Friday, February 27, 2009
We arrived in Bologna late Saturday afternoon flying with RyanAir, a low fare airline in Europe. The bus from Bologna airport to the city center was convenient. Shortly after checking in to our hotel, we went directly to the city center and started sightseeing. Bologna is not a big tourist destination. Because of this, most of the tourist sites, businesses, restaurants, etc. are closed on Sundays. Instead of hanging around Bologna for Sunday, we decided to take a day trip to San Marino. San Marino is a small independent republic (second smallest in the world) nestled within Italy not too far from the Adriatic coast. Most of San Marino is located in the Apennine mountains. From Bologna, we took the train to Rimini; from Rimini we took a regular bus service that goes back and forth between San Marino and Rimini. San Marino was a pleasant surprise. The weather was cold up in the mountains, but the view was breathtaking. The top of San Marino affords a scenic view of the nearby mountains, the towns below, and the Adriatic Sea. On the highest point of San Marino are three fortress towers that was used long time ago as lookout towers to protect the republic. In town were the city hall and many shops. Apparently, San Marino is a shopping destination for many Italians because it does not charge sales tax. (See the following link to my flickr page for pictures in San Marino.)
The whole day Monday and a few hours on Tuesday before heading back to Germany were spent walking around the city and seeing its sights. Most of the sidewalks in Bologna city center are “arched” covered (see pictures below). You can probably stay dry walking the streets of Bologna during a rainy day without an umbrella. Piazza Maggiore is the main square. In the main square is the Fountain of Neptune, the basilica of San Petronio, and the city hall. Nearby are two towers from the medieval period that are leaning precariously. Bologna has the oldest existing university in Europe. We visited former a campus building that was used for medical studies. The building, now used as a library and museum, has an ornately decorated covered walkway ceiling in its interior portico. The main market was full of fresh produce. I was amazed at the number of purple colored vegetables such as artichokes, radicchios, endives, salad greens, etc. Bologna is the home of mortadella, the original Bologna sausage. I was not overwhelmed by the taste of Mortadella, but we did manage to get very decent meals in Bologna. (See the following link for pictures in Bologna.)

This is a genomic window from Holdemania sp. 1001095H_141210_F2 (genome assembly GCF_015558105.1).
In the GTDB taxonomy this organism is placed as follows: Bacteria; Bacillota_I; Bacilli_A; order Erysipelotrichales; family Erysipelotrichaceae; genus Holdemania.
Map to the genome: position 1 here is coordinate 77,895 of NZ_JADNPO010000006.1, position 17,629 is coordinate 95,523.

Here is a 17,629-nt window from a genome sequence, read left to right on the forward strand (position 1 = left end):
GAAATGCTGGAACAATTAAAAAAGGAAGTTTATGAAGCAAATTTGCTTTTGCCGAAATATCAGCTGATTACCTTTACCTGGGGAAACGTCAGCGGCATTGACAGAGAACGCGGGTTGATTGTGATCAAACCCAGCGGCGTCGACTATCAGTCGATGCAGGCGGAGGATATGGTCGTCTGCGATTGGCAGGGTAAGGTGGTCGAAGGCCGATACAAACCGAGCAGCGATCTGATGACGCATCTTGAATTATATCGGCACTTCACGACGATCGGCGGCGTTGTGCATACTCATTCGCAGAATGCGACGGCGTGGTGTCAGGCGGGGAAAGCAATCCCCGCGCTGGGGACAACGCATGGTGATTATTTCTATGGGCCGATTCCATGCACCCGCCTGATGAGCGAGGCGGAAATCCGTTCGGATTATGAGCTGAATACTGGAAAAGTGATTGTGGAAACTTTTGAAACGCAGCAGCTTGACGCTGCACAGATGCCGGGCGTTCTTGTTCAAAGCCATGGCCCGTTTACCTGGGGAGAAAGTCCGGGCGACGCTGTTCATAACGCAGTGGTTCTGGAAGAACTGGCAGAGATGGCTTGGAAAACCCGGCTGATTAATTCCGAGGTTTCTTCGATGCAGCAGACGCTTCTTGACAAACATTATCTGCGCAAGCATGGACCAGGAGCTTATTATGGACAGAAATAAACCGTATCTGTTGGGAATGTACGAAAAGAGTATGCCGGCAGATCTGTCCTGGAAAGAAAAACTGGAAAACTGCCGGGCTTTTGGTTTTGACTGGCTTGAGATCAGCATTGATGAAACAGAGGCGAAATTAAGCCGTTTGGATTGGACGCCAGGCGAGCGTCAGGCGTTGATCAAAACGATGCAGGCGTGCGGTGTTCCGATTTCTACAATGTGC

The Bologna visit was a good break from the cold, gray weather of Wiesbaden. The city can be covered in a day to a day in a half of walking and sightseeing. Would I want to come back again for a visit? Probably not.
The following are pictures from Piazza Maggiore:
Inside the San Petronio Basilica:
The leaning towers of Bologna:
Igor Mitoraj's Tindaro Screpolato Sculpture:
The covered walkways:
Grotesque faces in Bologna:
Pictures from San Marino:
Tuesday, February 24, 2009
The first photo is a "warholized" image of Siena. The next one is of me and her during the Christmas 2008 party at my house. Click on the photos for a complete view. No, I do not have a forehead story or similar anecdote with this photo as I had with Jayan’s photo. Siena was about to cry, and I was quickly looking for another person to pass her on to. Siena is Jay (my nephew) and Alvie's daughter.
Friday, February 13, 2009
The airfare was only 40 euros and a cheap hotel near the city center was booked for 80 euros total for three nights. You can’t beat that for an extended weekend getaway.
To get back to the original premise of this blog to share pictures of family and past travels, I provide the following:
With Grace, Mia, Janice, Joyce, and Jason taken early January 2009 at the home of Grace & Jason. Joyce wins the smiling contest. (Click on photo to get entire picture.)